Hayes launches major veterinary congress

Pictured are Donal Lynch, President, Veterinary Ireland; Danny Holmes, Veterinary Ireland Companion Animal Society; Minister Tom Hayes T.D.,; Finbarr Murphy, Chief Executive, Veterinary Ireland and Alan Rossiter, VICAS.
South Tipperary Minister for State Tom Hayes welcomed more than 650 vets and vet nurses to Ireland last week, for the 19th Federation of European Companion Animal Veterinary Associations (FECAVA).

South Tipperary Minister for State Tom Hayes welcomed more than 650 vets and vet nurses to Ireland last week, for the 19th Federation of European Companion Animal Veterinary Associations (FECAVA).

From 43 countries, the delegates attended this major congress at the Convention Centre, organised jointly by Veterinary Ireland and the Northern Ireland branch of the BSAVA (British Small Animal Veterinary Association).

One hundred and fourteen scientific and continuous professional development sessions took place over three days on up-to-date treatments and practices ranging from orthopaedics, cardiology and epilepsy to dentistry or ophthalmology – entirely focused on companion animals, or pets.

“We have seen significant advances in the treatment of pets in recent decades. The Congress features sessions which highlight new surgical procedures, new drug therapies and new treatments which can keep pets alive for longer with a good quality of life, benefiting both our pet patients and clients,” said Alan Rossiter, immediate past president of Veterinary Ireland.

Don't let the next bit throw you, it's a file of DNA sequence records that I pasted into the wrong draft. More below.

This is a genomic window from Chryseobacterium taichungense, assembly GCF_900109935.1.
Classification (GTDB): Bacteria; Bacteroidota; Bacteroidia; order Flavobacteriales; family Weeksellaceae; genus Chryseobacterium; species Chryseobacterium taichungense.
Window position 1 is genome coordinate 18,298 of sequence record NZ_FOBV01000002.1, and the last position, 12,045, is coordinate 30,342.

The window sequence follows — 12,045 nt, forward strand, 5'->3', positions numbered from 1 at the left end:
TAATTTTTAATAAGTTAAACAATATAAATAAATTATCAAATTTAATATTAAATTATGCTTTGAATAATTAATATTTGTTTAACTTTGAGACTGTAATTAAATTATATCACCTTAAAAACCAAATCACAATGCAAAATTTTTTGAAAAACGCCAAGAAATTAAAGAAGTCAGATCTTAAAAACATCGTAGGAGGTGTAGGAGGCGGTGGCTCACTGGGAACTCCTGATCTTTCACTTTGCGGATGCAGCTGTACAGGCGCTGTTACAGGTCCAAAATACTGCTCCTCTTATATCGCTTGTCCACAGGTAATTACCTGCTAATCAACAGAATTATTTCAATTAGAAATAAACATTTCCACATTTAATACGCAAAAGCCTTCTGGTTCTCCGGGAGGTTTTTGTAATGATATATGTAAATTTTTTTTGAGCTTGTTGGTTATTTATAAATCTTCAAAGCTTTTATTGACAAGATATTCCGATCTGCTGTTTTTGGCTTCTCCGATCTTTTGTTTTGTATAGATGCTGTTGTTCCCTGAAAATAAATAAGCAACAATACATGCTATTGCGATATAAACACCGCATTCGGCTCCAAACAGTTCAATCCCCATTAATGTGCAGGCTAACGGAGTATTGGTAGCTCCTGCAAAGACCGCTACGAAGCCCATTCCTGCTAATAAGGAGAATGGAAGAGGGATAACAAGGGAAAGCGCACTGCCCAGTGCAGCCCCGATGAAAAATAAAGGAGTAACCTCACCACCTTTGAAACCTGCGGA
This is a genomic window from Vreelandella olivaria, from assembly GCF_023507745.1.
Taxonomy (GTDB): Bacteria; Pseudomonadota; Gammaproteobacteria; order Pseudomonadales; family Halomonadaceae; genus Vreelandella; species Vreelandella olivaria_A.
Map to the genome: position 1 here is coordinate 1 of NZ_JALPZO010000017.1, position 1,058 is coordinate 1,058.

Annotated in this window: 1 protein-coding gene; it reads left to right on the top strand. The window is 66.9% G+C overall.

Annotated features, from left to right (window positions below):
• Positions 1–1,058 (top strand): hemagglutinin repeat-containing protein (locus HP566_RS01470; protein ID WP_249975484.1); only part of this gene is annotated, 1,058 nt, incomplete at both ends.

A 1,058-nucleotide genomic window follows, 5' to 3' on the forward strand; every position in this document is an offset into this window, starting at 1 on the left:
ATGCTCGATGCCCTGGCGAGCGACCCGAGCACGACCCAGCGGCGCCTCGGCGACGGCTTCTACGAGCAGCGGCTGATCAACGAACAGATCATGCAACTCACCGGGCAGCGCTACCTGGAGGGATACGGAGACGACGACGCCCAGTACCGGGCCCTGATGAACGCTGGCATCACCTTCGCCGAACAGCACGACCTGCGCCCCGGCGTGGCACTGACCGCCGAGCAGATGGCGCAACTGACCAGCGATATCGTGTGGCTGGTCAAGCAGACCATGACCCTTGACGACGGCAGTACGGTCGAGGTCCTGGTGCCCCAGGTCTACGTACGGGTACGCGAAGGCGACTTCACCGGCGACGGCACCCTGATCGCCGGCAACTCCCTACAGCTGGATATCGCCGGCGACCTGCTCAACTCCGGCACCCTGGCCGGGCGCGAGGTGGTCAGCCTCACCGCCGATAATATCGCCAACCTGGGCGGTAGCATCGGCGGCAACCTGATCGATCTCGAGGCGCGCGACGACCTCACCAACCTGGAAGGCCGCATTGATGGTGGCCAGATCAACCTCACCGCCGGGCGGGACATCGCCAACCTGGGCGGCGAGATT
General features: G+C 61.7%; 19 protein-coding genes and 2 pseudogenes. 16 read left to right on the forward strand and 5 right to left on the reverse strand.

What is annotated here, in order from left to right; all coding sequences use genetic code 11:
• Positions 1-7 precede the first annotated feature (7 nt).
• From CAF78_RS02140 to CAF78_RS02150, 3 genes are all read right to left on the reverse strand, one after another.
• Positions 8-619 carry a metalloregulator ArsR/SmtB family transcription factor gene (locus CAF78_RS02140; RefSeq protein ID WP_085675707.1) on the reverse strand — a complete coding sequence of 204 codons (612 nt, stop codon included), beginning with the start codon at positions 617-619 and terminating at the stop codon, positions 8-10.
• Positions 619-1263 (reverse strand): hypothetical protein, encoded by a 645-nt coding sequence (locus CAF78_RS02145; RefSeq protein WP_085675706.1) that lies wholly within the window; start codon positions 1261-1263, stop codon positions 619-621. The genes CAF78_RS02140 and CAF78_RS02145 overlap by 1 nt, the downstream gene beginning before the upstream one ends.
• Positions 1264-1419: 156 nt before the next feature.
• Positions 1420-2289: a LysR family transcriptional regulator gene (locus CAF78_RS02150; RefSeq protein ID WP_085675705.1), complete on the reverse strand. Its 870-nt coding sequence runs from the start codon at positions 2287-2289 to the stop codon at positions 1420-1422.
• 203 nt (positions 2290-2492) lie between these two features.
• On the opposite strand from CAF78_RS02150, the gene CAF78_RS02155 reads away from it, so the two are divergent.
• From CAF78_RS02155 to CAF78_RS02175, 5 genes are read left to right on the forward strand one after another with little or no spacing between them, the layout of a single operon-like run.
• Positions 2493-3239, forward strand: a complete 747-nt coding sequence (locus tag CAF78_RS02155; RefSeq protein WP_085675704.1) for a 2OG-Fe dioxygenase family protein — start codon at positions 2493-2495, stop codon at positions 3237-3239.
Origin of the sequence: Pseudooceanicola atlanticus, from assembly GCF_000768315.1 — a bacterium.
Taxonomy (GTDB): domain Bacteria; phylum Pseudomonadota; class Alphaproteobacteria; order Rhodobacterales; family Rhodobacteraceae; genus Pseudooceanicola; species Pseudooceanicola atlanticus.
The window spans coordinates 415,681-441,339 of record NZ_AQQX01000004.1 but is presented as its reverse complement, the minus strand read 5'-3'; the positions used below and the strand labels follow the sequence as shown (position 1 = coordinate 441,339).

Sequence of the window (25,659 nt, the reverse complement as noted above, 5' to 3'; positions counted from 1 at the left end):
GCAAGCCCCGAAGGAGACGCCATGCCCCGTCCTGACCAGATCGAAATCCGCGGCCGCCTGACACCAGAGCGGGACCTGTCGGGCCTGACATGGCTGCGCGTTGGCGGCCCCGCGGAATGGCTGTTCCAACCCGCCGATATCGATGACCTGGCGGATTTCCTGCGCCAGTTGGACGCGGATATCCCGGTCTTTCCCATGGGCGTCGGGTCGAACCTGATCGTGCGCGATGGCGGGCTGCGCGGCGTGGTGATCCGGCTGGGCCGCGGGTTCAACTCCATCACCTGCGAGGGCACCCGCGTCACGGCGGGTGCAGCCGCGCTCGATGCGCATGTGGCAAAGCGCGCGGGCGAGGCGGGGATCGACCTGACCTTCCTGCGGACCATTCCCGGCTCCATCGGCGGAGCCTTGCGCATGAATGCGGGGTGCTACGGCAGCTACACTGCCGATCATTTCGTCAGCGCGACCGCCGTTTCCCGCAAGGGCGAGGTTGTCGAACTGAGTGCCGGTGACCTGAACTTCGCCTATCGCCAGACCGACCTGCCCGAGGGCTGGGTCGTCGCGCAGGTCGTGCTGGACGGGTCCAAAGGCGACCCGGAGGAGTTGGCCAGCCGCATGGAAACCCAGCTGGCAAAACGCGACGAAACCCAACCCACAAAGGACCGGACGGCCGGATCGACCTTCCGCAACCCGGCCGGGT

“Providing vets with access to up-to-date scientific information and a forum for exploring new procedures is important for our own professional development. It helps us to do the best job possible to protect the health of pets in our care and to provide the best possible service to pet owners,” said Mr Rossiter.

Des Thompson, scientific chair for the European veterinary congress said: “Even within the past 15 years we have seen tremendous progress in areas such as keyhole surgery techniques or oncology surgery, radiology and drug treatments, which all mean that many pet owners can enjoy the companionship of their pets for longer.” Mr. Thompson said that other improvements such as imaging with MRI and CT scans support more accurate diagnostics as well as treatment decision making.

“Working in an environment with constantly evolving science and trends involves continuous learning for all members of a veterinary practice team,” said Mr. Thompson. He welcomed the breadth of content of interest to veterinary nurses as well as vets and specialists.

“Up to date approaches to recovery in physiotherapy and hydrotherapy will be covered at the congress as well as behavioural indicators and welfare implications, providing insights which can help to improve the relationship between owners and pets with behavioural problems.”

Commenting on the congress, Minister Tom Hayes T.D. said that he was delighted that the organisers had chosen Ireland as the venue for the congress this year, which he said would bring valuable business to the local economy. He welcomed the emphasis of the congress on pets and said that, in the context of the enactment of the Animal Health & Welfare Act earlier this year, his colleague, Minister Coveney, had indicated that he intended to introduce legislation to provide for the microchipping of dogs which he felt would help to reduce the cost of caring for lost or stray dogs while owners are being located, thereby reducing the stress on owners.

The Department of Agriculture, Food & The Marine has conducted a public consultation on the issue and intends to bring forward the details of this scheme in the near future. Concluding, the Minister wished the delegates well in their deliberations.